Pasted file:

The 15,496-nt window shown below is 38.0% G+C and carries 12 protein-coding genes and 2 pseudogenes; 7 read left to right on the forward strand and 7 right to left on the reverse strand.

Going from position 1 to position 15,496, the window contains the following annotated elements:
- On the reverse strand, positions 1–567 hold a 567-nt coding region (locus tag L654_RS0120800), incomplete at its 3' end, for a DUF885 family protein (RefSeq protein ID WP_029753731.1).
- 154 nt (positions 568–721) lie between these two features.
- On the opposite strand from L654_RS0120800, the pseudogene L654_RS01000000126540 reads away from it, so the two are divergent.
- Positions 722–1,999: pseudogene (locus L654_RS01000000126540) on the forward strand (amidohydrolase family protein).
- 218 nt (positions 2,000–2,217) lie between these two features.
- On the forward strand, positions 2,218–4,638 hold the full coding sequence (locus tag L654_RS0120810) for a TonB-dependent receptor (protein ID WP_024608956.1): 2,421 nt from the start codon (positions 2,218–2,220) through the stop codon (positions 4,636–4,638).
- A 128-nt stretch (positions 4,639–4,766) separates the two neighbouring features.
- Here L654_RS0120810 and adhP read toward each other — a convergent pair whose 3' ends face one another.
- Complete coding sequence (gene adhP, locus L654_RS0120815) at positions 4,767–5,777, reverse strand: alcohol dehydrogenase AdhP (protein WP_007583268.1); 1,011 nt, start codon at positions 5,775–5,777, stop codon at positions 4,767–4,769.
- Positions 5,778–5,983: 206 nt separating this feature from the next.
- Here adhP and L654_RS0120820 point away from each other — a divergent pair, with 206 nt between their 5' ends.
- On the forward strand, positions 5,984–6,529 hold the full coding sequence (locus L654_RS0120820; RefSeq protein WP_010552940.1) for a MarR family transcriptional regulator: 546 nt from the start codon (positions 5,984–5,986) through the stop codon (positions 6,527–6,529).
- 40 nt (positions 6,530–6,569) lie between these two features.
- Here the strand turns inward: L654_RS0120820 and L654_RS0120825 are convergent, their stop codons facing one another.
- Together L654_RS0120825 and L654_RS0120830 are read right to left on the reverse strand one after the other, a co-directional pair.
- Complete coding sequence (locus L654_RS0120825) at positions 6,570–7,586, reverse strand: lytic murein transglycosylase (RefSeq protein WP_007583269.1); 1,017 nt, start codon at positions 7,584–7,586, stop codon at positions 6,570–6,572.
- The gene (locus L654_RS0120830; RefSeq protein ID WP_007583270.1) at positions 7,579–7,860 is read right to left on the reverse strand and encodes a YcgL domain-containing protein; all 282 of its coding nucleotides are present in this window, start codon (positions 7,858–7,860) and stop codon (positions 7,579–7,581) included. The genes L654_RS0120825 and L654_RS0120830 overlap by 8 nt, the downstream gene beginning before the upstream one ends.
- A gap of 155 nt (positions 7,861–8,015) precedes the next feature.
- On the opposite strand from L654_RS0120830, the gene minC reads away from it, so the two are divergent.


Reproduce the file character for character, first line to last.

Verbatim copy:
The 15,496-nt window shown below is 38.0% G+C and carries 12 protein-coding genes and 2 pseudogenes; 7 read left to right on the forward strand and 7 right to left on the reverse strand.

Going from position 1 to position 15,496, the window contains the following annotated elements:
- On the reverse strand, positions 1–567 hold a 567-nt coding region (locus tag L654_RS0120800), incomplete at its 3' end, for a DUF885 family protein (RefSeq protein ID WP_029753731.1).
- 154 nt (positions 568–721) lie between these two features.
- On the opposite strand from L654_RS0120800, the pseudogene L654_RS01000000126540 reads away from it, so the two are divergent.
- Positions 722–1,999: pseudogene (locus L654_RS01000000126540) on the forward strand (amidohydrolase family protein).
- 218 nt (positions 2,000–2,217) lie between these two features.
- On the forward strand, positions 2,218–4,638 hold the full coding sequence (locus tag L654_RS0120810) for a TonB-dependent receptor (protein ID WP_024608956.1): 2,421 nt from the start codon (positions 2,218–2,220) through the stop codon (positions 4,636–4,638).
- A 128-nt stretch (positions 4,639–4,766) separates the two neighbouring features.
- Here L654_RS0120810 and adhP read toward each other — a convergent pair whose 3' ends face one another.
- Complete coding sequence (gene adhP, locus L654_RS0120815) at positions 4,767–5,777, reverse strand: alcohol dehydrogenase AdhP (protein WP_007583268.1); 1,011 nt, start codon at positions 5,775–5,777, stop codon at positions 4,767–4,769.
- Positions 5,778–5,983: 206 nt separating this feature from the next.
- Here adhP and L654_RS0120820 point away from each other — a divergent pair, with 206 nt between their 5' ends.
- On the forward strand, positions 5,984–6,529 hold the full coding sequence (locus L654_RS0120820; RefSeq protein WP_010552940.1) for a MarR family transcriptional regulator: 546 nt from the start codon (positions 5,984–5,986) through the stop codon (positions 6,527–6,529).
- 40 nt (positions 6,530–6,569) lie between these two features.
- Here the strand turns inward: L654_RS0120820 and L654_RS0120825 are convergent, their stop codons facing one another.
- Together L654_RS0120825 and L654_RS0120830 are read right to left on the reverse strand one after the other, a co-directional pair.
- Complete coding sequence (locus L654_RS0120825) at positions 6,570–7,586, reverse strand: lytic murein transglycosylase (RefSeq protein WP_007583269.1); 1,017 nt, start codon at positions 7,584–7,586, stop codon at positions 6,570–6,572.
- The gene (locus L654_RS0120830; RefSeq protein ID WP_007583270.1) at positions 7,579–7,860 is read right to left on the reverse strand and encodes a YcgL domain-containing protein; all 282 of its coding nucleotides are present in this window, start codon (positions 7,858–7,860) and stop codon (positions 7,579–7,581) included. The genes L654_RS0120825 and L654_RS0120830 overlap by 8 nt, the downstream gene beginning before the upstream one ends.
- A gap of 155 nt (positions 7,861–8,015) precedes the next feature.
- On the opposite strand from L654_RS0120830, the gene minC reads away from it, so the two are divergent.